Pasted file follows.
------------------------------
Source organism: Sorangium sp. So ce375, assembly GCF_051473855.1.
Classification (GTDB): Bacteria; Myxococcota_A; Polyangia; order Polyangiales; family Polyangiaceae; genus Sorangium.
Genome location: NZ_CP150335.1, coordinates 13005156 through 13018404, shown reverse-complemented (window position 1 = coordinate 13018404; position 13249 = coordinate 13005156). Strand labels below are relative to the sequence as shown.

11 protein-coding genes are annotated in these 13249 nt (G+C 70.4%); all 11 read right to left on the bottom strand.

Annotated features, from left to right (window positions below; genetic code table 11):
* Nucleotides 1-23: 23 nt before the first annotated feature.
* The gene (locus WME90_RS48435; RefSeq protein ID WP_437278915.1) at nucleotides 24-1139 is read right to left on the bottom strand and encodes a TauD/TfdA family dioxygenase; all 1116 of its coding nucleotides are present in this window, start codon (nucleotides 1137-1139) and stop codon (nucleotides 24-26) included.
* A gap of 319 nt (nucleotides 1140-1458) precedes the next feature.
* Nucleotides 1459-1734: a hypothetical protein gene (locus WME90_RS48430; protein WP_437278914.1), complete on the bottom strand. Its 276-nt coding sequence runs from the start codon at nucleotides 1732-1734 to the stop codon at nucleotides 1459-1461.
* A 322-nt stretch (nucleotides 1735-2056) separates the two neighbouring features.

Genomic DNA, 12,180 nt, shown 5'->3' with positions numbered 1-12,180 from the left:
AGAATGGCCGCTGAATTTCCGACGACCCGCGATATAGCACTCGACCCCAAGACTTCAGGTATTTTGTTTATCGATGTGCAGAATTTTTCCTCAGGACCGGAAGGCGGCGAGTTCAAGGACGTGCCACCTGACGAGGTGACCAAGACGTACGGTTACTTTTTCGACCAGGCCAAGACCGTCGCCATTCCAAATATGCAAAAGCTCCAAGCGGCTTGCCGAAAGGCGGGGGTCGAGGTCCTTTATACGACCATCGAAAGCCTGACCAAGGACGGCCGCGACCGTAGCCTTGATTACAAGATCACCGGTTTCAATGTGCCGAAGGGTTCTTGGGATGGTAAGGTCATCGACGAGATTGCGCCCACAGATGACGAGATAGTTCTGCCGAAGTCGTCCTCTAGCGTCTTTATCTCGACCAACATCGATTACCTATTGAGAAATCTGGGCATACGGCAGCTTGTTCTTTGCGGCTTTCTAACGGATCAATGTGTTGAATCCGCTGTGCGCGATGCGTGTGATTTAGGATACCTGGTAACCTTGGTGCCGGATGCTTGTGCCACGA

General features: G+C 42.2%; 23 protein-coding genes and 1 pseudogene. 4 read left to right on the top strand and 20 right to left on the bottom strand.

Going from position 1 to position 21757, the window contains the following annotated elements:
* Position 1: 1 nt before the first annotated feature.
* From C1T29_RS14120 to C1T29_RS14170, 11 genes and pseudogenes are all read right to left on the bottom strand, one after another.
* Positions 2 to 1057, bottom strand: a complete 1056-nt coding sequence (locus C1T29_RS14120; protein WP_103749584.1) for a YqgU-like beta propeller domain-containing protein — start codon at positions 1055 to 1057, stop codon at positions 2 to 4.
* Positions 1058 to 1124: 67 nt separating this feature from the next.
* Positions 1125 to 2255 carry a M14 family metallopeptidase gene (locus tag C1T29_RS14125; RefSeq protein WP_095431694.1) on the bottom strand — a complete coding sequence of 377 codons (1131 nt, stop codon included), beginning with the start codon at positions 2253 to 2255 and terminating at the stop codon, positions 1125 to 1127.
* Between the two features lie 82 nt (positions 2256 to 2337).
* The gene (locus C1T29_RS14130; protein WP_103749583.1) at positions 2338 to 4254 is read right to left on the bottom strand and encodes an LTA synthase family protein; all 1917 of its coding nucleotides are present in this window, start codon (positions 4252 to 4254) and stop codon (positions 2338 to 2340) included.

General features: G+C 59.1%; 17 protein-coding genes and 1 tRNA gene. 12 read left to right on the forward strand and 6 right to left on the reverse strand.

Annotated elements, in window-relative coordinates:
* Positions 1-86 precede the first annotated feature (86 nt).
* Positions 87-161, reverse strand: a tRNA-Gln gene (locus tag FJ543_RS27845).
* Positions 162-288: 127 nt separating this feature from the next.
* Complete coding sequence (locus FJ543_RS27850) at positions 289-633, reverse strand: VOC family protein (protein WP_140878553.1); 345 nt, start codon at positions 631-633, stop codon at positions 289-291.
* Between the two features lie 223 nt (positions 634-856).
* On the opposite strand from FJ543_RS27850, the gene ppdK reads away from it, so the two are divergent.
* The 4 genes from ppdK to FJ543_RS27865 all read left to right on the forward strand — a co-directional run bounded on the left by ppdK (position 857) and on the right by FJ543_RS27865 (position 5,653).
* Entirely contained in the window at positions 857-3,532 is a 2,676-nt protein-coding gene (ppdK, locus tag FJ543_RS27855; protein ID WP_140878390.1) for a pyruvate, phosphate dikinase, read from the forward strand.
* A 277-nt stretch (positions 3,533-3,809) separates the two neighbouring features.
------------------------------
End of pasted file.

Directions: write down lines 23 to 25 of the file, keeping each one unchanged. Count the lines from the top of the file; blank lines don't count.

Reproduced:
Annotated elements, in window-relative coordinates:
* Positions 1-86 precede the first annotated feature (86 nt).
* Positions 87-161, reverse strand: a tRNA-Gln gene (locus tag FJ543_RS27845).